Leader in the fight against hunger in Oklahoma testifies at congressional hearing on food insecurity in rural America
A congressional committee invited the head of an organization fighting hunger in Oklahoma to testify at their hearing on food insecurity in rural America.
Hunger Free Oklahoma Executive Director Chris Bernard said Supplemental Nutrition Assistance Program benefits are vital not only to people in poverty, but also to the rural economies where people will spend those dollars, supporting businesses and jobs. Bernard told the House committee they should work on policies to help people access those benefits, including making permanent a summer electronic benefits program.
Summer EBT offers families additional money to buy food when school is out and getting to a school during a set time to pick up free meals from summer feeding programs is difficult or impossible.
"Or for schools that, frankly, are just too small for it to be worth it, right? We know communities where they wish they could do it, but their child nutrition person just needs a break and they're off for a month in the summer," Bernard said.
One of the major barriers to rural residents getting enough to eat is transportation to stores selling healthy foods. Bernard said that may not be a family without a vehicle. It could be they don’t have an eligible store close to home where they can spend their nutrition benefits.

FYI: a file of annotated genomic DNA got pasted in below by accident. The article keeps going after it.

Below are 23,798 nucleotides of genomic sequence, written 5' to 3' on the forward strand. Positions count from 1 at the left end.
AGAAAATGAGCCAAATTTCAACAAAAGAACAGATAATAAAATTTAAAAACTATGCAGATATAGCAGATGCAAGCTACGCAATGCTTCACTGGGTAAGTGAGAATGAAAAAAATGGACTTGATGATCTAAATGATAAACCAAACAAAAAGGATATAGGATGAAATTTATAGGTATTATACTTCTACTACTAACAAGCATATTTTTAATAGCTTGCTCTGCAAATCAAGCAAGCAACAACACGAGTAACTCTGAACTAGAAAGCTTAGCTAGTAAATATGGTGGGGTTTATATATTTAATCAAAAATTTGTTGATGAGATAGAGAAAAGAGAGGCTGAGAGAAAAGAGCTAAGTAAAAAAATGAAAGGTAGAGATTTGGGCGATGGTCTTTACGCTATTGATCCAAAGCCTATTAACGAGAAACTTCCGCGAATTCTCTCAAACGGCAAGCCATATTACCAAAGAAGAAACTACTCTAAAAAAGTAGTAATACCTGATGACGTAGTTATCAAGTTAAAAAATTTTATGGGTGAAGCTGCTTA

"Imagine a mom getting up in the morning and realizing she needs eggs, and she has to do a 45-mile round trip to use the benefits she's been given, even though the local corner store sells those eggs but can't be WIC certified," Bernard said.
Stigma around using nutrition benefits is another barrier to food security for rural residents. Bernard said that can be solved with solutions as simple as integrating electronic benefit card payments into regular point-of-sale terminals or as broad as universal free meals at schools.
Bernard also told the committee successful pilot programs need to be scaled up and unsuccessful ones ended. He cited the Double Up Oklahoma program, which matches SNAP benefits used to buy produce, as a model.